Here in Chicago to see my family and to try to be a comfort to them as we all try to come to terms with the loss of Julia. When I bought the ticket, she was still alive, my plan was to come and just be with her. I talked to her ghost in the homes of her parents and her husband. I stayed with my aunt & uncle and poured over old photos and memories as we laughed and we cried. When her husband asked if I wanted anything of hers, I said no. Then he suggested I take her ipod, and I thought, what a gift. Loaded to the gills with every kind of music imaginable, it will be a most treasured last journey through the mind and ears of my cousin. I can’t wait to just put it on shuffle...
My beautiful niece was hosting a charity for rock event that fell in the time I was visiting, and I was impressed with the turnout and her tenacity. I willpass her the roadie crown...One of the bands A Kidnap in Color was a real stand-out. It was so good to spend time with all my beautiful cousins, Vicki, Kathy, Stacy, thanks for everything.
The Chicago book launch for the new book which I have a story in CASSETTE FROM MY EX also fell within the time frame of my visit so I was happy to be witness to the event.
In an industrial part of almost- downtown Chicago, the Hideout is now officially one of my favorite places.
All lit up like Christmas in July, it sits on the edge of a big warehouse lot. Marked only by a big Old Style sign, it brought to mind my dear old roommate Geo. Since it took me an entire three passes to park my boat-sized rental (I am used to driving baby little Ghosty) I didn’t pause long enough to get a photo of the outside.
Jason Bitner, mastermind of the book, greeted me in the crowd, a confident master of the ceremony, decked in plaid. He kicked off the event with a radio show he had taped on Chicago Public Radio, which featured a discussion of the art of making a mixtape. An important question came up, whether this art is lost forever in light of electronic Genius mixes or will it experience a revival? Obviously, it has evolved.
“nothing says longing better than a mixtape...”
he got the idea for the book when he came across a suitcase full of cassettes that he had hung on to, with no ready means to play them. I still have a good size collection of tapes too, like him, i felt they were perfect compact “memory holders”, However, I retained my cassette player. There are tapes of my father telling me stories of his life in Greece, and mixes that I made in the old days, mixes for new love or heartache or to mark a certain time, like a tattoo. Cyn was the president of perfectly blended mixes, while I was famous for cutting off midsong, Nancye would go ballastic over my abrupt DJ style... each tape still resounds with a time from my life.
“when a tape breaks, it’s a tragedy” says Jason, and he was right. Remember that crushed feeling while attempting to spool the wounded crinkly magnetic strip with a sharpened pencil back on the reel, only to have it stutter and woo on playback.
(I also recall the pure magic of burning my first CD, a real landmark!)
Jason called a panel of “experts” up to the stage, and they were hilarious in their memories of the do’s and don’t of mixtaping.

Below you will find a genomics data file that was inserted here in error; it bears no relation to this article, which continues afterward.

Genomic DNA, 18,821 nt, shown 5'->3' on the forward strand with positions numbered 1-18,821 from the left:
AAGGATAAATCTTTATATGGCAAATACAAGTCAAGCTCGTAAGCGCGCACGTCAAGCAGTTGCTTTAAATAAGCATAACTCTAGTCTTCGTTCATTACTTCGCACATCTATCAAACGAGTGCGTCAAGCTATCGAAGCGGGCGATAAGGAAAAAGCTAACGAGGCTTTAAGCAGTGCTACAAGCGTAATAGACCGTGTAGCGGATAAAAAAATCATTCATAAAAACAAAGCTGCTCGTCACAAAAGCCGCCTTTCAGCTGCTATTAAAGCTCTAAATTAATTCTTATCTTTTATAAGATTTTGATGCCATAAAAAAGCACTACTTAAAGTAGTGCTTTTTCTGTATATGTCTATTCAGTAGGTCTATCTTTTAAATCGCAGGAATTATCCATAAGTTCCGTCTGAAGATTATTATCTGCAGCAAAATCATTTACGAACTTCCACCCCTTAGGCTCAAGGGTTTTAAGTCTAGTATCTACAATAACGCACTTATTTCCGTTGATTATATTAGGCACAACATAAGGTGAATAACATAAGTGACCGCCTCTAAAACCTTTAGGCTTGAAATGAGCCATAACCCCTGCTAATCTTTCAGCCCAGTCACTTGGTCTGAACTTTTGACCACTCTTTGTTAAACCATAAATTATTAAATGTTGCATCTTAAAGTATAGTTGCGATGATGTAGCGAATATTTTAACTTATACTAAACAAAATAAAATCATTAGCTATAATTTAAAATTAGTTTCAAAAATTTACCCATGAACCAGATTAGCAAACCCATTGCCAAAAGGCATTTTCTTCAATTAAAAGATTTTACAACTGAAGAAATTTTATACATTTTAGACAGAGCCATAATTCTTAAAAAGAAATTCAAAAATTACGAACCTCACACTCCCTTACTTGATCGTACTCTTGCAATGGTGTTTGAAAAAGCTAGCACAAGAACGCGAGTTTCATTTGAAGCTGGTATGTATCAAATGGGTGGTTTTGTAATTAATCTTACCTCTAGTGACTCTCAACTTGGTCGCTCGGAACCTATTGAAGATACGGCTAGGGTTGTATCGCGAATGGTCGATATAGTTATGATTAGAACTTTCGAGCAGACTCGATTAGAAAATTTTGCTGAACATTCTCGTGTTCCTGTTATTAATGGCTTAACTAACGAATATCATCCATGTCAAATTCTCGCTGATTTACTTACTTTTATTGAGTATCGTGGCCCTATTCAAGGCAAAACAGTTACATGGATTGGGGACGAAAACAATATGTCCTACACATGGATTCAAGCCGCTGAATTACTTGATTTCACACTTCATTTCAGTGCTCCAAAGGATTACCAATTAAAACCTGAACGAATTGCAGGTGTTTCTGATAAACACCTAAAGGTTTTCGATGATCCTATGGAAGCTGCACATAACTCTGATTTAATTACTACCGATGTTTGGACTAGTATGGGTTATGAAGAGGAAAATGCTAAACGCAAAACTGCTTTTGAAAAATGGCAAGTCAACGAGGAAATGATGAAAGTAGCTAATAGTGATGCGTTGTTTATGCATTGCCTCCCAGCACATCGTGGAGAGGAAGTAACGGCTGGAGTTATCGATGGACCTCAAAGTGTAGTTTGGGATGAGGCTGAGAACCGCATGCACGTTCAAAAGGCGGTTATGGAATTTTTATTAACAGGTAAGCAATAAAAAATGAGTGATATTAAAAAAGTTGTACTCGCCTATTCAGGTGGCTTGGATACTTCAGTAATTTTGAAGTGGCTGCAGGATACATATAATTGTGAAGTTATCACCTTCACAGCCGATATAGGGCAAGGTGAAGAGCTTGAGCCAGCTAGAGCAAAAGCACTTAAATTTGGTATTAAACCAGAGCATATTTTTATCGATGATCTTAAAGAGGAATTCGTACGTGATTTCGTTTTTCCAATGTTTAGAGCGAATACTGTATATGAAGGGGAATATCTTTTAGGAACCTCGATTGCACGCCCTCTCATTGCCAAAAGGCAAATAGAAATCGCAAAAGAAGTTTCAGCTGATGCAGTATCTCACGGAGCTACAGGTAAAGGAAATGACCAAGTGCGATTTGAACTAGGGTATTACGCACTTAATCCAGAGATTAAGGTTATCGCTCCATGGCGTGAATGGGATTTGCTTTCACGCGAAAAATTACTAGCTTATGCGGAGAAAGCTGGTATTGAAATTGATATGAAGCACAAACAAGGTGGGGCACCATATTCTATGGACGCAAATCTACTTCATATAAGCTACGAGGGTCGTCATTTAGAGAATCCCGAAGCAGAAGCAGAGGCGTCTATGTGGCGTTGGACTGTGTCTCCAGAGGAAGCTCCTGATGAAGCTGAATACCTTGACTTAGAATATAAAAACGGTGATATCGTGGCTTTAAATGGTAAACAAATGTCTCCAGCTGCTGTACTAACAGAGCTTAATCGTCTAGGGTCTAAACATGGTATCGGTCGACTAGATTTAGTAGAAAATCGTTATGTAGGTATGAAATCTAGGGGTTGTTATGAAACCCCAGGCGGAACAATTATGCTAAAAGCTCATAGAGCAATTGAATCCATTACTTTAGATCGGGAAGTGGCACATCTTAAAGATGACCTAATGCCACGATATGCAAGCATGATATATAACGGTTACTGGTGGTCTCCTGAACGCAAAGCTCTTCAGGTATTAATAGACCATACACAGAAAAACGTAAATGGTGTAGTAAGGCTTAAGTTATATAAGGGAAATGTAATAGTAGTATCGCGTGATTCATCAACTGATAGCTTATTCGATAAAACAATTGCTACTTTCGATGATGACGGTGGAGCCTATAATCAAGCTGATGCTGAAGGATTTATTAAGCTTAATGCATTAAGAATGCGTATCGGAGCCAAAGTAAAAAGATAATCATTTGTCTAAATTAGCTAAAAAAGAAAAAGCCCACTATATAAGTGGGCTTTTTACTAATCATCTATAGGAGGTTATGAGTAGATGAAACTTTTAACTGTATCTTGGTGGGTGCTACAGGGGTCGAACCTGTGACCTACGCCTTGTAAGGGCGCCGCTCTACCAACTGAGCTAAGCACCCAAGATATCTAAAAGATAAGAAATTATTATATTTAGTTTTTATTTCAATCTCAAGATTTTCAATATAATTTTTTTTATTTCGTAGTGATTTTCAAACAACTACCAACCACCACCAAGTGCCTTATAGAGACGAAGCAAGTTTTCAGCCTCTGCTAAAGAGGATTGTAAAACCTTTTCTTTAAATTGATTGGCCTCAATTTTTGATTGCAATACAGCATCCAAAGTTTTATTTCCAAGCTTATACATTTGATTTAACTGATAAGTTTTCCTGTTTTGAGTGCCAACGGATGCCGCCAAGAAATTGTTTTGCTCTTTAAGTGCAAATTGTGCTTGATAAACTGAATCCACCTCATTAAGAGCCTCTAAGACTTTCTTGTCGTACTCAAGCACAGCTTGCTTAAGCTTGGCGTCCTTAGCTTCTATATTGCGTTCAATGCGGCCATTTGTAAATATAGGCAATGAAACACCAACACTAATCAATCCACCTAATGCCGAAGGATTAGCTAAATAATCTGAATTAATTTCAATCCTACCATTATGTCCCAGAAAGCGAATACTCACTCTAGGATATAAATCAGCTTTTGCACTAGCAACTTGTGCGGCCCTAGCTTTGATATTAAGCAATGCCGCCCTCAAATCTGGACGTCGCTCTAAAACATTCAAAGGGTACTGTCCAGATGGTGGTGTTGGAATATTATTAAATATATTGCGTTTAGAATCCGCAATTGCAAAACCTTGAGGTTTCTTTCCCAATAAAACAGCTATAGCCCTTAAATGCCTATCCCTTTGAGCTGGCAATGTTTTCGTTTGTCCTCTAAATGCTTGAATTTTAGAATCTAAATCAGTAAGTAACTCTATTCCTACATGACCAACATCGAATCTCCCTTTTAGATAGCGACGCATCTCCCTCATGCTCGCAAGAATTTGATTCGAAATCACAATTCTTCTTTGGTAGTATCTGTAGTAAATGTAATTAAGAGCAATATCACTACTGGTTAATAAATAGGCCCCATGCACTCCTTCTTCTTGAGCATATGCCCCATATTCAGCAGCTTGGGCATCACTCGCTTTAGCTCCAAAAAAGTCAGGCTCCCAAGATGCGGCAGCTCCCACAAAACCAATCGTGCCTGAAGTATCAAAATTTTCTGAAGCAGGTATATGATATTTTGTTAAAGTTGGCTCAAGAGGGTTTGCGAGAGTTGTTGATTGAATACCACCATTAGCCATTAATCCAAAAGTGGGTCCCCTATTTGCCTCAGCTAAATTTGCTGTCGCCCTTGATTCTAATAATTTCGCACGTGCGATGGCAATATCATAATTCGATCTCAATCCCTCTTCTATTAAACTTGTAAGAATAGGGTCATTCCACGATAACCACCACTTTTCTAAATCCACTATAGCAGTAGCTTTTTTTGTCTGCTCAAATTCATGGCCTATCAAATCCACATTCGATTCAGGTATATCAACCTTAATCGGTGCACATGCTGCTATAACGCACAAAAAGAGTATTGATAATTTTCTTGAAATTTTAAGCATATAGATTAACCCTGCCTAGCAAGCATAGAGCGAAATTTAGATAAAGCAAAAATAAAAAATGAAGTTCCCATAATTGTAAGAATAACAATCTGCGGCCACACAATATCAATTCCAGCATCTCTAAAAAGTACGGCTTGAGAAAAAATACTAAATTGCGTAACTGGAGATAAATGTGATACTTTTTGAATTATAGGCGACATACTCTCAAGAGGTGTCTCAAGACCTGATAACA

The cleverest response of the evening was one panelist saying he would woo a girl by going to the thrift shop and buying up to fifteen “cass-singles” and taping over each one with Velvet Underground’s “I heard her call my name” and then paying a pizza man to deliver them to her house.
Whether this was based in fact, i can’t be sure, but sure it stirred my heart.
The recollection of waiting for a certain song on the radio to tape it, fingers paused over the record & play buttons, Jason likened it to our generations “walking four miles uphill barefoot in the snow”-- “We actually had to reach out our arms and wait...” (you kids today with your iTunes)
When my tape cover was shown, the lady panelist mentioned that they had a section in her record store of spooky music, and that my tape looked like it would be full of this spooky music...Jason asked me what was the first song on the tape. I admitted to the packed house that I didn’t recall, but that he could check in the book...he did...”I put a spell on you” by Screaming Jay Hawkins.
The night ended with a clever story told in post-it notes by Arthur Jones, the lost innocence of a cassette-expectation falling short.
if you want to get the book, which features 60 tales of the tape by Claudia "Magnetic Fields" Gonson, Rick Moody, me and 57 others-- go HERE
I am back home now, Mr. Neil Gaiman's birthday was this week, and he got some presents in the mail,
these toasty mittens were made by Kate from Maryland, she says they are "for cold mornings in the gazebo.." and she offers to make miss AFP her own pair if she wishes:
this came for Neil in an orange Doc Martens boots box, and while I didn't measure it, Ally from Montana claims this handknit Dr. Who-esque scarf is 20 feet long. It is beautiful in so many colors:
Nat from Minnesota sends @neilhimself a beautiful bottle of honey mead:
that's about it from the treehouse, tonight we are going to revisit the stomping grounds of my youth, the Rainbow on Sunset strip--
Jozie is leaving this weekend, and we are going to have an evening of it. Drew is working on the Lady Gaga rehearsals so I think it will be girls night. Those reports will be up on the furrytiger blog...